Heating a Conservatory During the Winter Months

When investing in a conservatory, you do so with the thought of enjoying it in both the depths of winter, as well as on those long summer evenings.

Each conservatory and home is different when it comes to heating, and you need to consider which form of conservatory heating is the most efficient. Though, conservatories have excellent heat keeping properties, they still lose heat at a far quicker rate than a cavity wall. This, obviously, makes heating very important.

Under-floor Heating
During the colder weather, a heating system is the most efficient form of heating a conservatory. Under-floor heating gives a sumptuous feeling and practical heating option. Aside from its heat giving properties, it allows you to not worry about where to hang radiators. It is also quite easily installed and doesn’t need access to plumbing, only a 13 amp socket is required. This option gives a wide distribution of heat and can be used with tile, stone and now even wooden floors and allows you to change the temperature through a thermostat.

Hot Water Under-floor Heating
This heating channels your homes’ water under your conservatory floor through plastic pipes. Do note, under-floor heating all depends on your boiler capacity. Though it’s an excellent way to heat your conservatory and is based loosely on the ancient Roman under-floor heating of thousands of years ago, it does involve plumbing and also means that you have to turn on your house central heating just to heat the floor, which is a little limiting.

Conservatory radiators can work from your central heating system, or can be electric. Modern electric conservatory radiators are easy to install, heat up in little time and are independent of your heating system.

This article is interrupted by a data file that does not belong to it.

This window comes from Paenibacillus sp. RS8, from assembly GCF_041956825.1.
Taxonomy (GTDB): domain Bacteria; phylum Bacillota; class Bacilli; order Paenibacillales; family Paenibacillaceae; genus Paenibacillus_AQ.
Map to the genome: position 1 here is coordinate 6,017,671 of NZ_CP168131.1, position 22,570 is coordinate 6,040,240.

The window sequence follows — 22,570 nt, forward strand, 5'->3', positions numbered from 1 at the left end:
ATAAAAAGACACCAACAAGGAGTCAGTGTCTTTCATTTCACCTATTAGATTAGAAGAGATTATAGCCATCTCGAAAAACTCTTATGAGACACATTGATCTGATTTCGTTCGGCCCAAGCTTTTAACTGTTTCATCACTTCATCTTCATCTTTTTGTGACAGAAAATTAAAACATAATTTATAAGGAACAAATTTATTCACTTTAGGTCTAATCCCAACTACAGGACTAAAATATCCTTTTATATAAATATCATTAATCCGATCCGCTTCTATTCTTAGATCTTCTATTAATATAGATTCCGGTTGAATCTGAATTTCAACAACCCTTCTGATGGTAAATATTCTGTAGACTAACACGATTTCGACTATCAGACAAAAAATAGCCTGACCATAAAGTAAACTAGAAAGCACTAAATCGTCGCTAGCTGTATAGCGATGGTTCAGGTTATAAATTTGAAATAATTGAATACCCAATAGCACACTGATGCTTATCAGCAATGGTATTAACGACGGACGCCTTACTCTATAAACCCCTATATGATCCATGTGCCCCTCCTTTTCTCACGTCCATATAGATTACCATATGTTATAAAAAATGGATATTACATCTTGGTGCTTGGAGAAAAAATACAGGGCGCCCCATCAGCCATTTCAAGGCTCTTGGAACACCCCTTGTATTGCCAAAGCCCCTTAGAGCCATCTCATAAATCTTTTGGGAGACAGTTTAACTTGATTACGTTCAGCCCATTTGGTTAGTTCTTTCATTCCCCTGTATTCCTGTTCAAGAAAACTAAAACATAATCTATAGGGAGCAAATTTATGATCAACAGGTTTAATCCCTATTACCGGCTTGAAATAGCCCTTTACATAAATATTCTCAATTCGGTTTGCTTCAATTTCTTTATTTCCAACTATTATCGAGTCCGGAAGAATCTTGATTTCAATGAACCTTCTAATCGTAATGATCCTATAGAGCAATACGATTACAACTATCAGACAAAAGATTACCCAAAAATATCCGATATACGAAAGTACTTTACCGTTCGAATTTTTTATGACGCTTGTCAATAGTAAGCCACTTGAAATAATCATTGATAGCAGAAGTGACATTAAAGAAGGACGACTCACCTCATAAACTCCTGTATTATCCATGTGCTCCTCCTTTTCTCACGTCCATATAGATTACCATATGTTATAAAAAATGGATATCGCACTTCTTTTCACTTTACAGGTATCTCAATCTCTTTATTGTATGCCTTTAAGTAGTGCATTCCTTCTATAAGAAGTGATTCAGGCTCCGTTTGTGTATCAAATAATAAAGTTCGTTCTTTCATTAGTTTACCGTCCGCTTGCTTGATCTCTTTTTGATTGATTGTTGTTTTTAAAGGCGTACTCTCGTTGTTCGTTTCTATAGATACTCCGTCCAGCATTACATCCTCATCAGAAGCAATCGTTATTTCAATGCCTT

Traditional conservatory radiators are similar to hot water under-floor heating in that you need your heating on in order to run them. This might not be favourable in summer, when the rest of your home is warm. One other thing to note about these radiators is that they need to be incorporated into the conservatory design, or otherwise they may look unattractive.

Wood Burning Stoves
It is also possible to place a wood burning stove in a conservatory for heat. However, this can cause some ventilation problems, and it is certainly best to consult a stove specialist. Fitting such a heating option will involve fitting a flue and also means you will have to double insulate the flue where it meets the roof. You must also ensure that the roof is made of fire resistant glazing materials, as it may cause damage. Wood burning stoves are also dirtier and are difficult to keep clean.

Plug in Heaters
It is also possible to use electric heaters to heat the conservatory area. These can be moved after use and stored away when not needed. However, they do use up a lot of electricity and aren’t a permanent solution. They may also look unsightly.